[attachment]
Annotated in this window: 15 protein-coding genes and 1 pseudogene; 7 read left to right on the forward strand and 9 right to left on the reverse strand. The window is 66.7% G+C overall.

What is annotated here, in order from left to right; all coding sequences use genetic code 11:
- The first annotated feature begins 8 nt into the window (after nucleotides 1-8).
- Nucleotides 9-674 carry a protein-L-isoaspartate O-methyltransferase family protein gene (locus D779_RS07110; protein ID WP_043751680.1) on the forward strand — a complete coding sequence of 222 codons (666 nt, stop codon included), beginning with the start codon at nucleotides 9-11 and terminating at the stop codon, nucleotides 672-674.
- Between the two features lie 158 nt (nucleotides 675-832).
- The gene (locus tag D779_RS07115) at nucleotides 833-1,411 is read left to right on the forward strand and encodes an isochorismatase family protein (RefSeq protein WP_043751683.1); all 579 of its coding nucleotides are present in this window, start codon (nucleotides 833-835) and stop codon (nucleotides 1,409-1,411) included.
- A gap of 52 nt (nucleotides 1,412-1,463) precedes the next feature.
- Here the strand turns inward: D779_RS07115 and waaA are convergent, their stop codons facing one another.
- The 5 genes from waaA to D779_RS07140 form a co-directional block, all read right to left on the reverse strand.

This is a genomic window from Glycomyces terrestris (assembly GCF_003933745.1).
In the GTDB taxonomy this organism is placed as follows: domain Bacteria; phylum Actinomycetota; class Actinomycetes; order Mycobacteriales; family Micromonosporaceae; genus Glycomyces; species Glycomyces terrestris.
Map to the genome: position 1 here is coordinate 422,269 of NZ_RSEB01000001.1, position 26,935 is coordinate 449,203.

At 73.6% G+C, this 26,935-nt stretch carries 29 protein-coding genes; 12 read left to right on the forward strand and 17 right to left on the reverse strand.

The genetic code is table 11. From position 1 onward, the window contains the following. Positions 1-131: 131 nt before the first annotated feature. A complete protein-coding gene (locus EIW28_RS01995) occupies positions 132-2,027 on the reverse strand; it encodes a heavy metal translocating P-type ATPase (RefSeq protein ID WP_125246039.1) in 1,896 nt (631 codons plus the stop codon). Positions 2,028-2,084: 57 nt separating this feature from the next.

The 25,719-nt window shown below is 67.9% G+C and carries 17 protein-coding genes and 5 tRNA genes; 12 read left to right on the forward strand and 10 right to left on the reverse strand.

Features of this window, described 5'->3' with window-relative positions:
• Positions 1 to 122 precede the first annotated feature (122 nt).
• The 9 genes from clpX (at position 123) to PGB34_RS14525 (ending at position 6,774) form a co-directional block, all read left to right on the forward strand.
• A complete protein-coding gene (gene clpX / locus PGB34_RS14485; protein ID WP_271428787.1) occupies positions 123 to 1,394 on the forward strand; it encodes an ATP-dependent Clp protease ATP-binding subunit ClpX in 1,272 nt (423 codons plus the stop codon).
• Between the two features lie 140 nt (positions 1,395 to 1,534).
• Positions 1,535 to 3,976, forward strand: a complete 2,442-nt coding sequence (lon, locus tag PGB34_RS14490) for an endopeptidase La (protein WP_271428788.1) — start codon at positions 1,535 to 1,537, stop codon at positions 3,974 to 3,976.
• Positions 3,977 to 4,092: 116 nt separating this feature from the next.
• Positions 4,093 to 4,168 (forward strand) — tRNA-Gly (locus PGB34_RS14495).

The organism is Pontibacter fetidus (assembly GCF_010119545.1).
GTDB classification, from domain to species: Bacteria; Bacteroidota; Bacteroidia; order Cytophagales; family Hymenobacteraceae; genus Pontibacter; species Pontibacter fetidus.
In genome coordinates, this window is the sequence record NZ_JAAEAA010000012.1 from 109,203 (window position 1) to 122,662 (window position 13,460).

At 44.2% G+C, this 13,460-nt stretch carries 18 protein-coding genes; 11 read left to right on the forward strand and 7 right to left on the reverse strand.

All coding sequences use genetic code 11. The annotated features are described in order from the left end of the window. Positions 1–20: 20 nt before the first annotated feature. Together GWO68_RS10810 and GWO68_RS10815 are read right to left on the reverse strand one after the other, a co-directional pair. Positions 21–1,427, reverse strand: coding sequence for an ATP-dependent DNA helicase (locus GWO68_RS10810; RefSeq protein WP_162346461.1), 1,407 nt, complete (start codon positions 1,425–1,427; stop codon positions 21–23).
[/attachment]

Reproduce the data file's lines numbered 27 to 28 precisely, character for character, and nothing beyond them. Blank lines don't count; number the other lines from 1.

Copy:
At 44.2% G+C, this 13,460-nt stretch carries 18 protein-coding genes; 11 read left to right on the forward strand and 7 right to left on the reverse strand.

All coding sequences use genetic code 11. The annotated features are described in order from the left end of the window. Positions 1–20: 20 nt before the first annotated feature. Together GWO68_RS10810 and GWO68_RS10815 are read right to left on the reverse strand one after the other, a co-directional pair. Positions 21–1,427, reverse strand: coding sequence for an ATP-dependent DNA helicase (locus GWO68_RS10810; RefSeq protein WP_162346461.1), 1,407 nt, complete (start codon positions 1,425–1,427; stop codon positions 21–23).